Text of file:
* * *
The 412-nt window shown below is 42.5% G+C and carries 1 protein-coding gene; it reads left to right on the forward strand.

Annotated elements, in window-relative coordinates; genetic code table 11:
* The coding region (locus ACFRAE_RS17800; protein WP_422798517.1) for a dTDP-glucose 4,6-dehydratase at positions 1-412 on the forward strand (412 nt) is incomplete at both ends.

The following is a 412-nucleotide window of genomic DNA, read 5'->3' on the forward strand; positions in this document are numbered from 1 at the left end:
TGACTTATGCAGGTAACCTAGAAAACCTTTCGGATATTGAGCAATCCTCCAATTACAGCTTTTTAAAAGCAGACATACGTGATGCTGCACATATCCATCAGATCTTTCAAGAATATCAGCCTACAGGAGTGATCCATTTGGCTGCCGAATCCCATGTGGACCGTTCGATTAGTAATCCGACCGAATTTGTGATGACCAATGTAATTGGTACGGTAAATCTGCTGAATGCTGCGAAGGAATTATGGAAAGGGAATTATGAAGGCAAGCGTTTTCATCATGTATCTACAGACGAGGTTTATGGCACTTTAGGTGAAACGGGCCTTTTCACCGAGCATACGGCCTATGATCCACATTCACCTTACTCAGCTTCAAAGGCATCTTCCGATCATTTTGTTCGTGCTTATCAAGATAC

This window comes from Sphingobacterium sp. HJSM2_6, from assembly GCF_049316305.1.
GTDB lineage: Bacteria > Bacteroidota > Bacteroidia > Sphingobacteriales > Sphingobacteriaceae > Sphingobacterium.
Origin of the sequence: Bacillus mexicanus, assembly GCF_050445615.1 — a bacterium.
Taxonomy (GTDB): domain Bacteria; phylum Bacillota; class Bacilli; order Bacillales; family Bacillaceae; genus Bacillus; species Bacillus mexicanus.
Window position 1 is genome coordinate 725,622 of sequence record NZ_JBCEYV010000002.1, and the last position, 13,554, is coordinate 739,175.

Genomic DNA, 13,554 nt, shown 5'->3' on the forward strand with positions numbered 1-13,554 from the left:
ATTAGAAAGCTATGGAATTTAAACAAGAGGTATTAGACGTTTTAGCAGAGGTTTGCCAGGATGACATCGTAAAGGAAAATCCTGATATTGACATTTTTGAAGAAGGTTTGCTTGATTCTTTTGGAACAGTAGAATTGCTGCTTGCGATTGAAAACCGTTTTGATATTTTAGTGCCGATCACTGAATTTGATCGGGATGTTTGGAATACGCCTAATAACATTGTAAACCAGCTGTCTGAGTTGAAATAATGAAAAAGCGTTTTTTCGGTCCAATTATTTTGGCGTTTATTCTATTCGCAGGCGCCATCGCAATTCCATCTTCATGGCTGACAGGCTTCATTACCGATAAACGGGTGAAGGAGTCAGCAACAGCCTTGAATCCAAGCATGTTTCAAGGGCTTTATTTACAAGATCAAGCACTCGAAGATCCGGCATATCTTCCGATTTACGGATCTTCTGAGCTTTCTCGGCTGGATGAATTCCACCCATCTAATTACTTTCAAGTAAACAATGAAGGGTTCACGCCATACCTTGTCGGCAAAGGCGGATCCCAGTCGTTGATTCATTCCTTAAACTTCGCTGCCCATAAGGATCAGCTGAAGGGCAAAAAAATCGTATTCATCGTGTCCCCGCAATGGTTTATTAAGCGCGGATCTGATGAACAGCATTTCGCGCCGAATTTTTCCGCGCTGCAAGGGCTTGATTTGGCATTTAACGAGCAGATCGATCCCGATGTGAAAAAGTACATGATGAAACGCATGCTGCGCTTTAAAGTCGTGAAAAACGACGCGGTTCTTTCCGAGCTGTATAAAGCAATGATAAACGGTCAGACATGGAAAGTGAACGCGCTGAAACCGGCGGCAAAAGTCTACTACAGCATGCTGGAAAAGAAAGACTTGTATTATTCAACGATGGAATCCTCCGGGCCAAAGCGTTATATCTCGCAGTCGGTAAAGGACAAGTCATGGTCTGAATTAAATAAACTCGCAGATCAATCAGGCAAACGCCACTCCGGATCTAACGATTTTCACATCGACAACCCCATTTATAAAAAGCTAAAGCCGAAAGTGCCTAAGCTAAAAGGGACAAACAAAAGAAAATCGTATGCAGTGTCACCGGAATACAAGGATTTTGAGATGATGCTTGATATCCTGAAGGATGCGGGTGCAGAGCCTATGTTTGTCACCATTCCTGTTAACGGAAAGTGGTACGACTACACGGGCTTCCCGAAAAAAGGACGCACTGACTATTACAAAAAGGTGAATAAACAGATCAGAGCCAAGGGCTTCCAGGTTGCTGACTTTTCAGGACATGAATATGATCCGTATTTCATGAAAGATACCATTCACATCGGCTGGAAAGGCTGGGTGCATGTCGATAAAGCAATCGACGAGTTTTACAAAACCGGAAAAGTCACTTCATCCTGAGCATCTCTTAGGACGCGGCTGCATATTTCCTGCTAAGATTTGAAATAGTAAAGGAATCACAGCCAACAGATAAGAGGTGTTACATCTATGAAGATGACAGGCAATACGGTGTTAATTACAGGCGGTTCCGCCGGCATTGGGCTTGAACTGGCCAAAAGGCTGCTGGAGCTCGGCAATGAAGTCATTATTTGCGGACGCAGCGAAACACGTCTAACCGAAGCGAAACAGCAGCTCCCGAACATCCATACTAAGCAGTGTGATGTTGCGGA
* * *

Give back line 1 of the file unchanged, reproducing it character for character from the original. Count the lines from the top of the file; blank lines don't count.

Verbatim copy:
The 412-nt window shown below is 42.5% G+C and carries 1 protein-coding gene; it reads left to right on the forward strand.